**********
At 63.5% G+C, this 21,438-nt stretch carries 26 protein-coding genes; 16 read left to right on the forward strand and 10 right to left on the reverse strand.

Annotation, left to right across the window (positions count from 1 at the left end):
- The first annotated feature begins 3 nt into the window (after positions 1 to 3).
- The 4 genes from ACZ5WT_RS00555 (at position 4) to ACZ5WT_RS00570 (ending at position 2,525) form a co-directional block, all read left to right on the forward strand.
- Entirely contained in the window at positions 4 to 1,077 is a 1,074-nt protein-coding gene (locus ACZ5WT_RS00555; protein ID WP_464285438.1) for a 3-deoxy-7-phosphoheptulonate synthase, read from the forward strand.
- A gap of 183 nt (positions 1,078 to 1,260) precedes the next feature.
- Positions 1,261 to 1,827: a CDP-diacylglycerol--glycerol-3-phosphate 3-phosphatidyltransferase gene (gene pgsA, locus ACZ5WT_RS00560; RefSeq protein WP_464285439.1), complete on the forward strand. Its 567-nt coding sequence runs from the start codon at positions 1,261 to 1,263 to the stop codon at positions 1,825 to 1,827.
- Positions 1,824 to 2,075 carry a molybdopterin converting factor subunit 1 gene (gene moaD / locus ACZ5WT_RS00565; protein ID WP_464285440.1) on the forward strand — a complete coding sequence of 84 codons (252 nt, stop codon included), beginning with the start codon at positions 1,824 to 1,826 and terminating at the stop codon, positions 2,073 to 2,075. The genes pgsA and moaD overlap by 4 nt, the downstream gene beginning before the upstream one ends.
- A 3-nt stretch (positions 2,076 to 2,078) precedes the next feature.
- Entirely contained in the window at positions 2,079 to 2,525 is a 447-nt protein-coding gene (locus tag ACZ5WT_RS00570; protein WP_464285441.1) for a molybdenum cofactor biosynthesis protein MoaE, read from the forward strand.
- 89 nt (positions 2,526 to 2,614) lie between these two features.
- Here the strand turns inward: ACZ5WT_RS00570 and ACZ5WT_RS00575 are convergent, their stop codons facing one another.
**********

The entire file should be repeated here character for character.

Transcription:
At 63.5% G+C, this 21,438-nt stretch carries 26 protein-coding genes; 16 read left to right on the forward strand and 10 right to left on the reverse strand.

Annotation, left to right across the window (positions count from 1 at the left end):
- The first annotated feature begins 3 nt into the window (after positions 1 to 3).
- The 4 genes from ACZ5WT_RS00555 (at position 4) to ACZ5WT_RS00570 (ending at position 2,525) form a co-directional block, all read left to right on the forward strand.
- Entirely contained in the window at positions 4 to 1,077 is a 1,074-nt protein-coding gene (locus ACZ5WT_RS00555; protein ID WP_464285438.1) for a 3-deoxy-7-phosphoheptulonate synthase, read from the forward strand.
- A gap of 183 nt (positions 1,078 to 1,260) precedes the next feature.
- Positions 1,261 to 1,827: a CDP-diacylglycerol--glycerol-3-phosphate 3-phosphatidyltransferase gene (gene pgsA, locus ACZ5WT_RS00560; RefSeq protein WP_464285439.1), complete on the forward strand. Its 567-nt coding sequence runs from the start codon at positions 1,261 to 1,263 to the stop codon at positions 1,825 to 1,827.
- Positions 1,824 to 2,075 carry a molybdopterin converting factor subunit 1 gene (gene moaD / locus ACZ5WT_RS00565; protein ID WP_464285440.1) on the forward strand — a complete coding sequence of 84 codons (252 nt, stop codon included), beginning with the start codon at positions 1,824 to 1,826 and terminating at the stop codon, positions 2,073 to 2,075. The genes pgsA and moaD overlap by 4 nt, the downstream gene beginning before the upstream one ends.
- A 3-nt stretch (positions 2,076 to 2,078) precedes the next feature.
- Entirely contained in the window at positions 2,079 to 2,525 is a 447-nt protein-coding gene (locus tag ACZ5WT_RS00570; protein WP_464285441.1) for a molybdenum cofactor biosynthesis protein MoaE, read from the forward strand.
- 89 nt (positions 2,526 to 2,614) lie between these two features.
- Here the strand turns inward: ACZ5WT_RS00570 and ACZ5WT_RS00575 are convergent, their stop codons facing one another.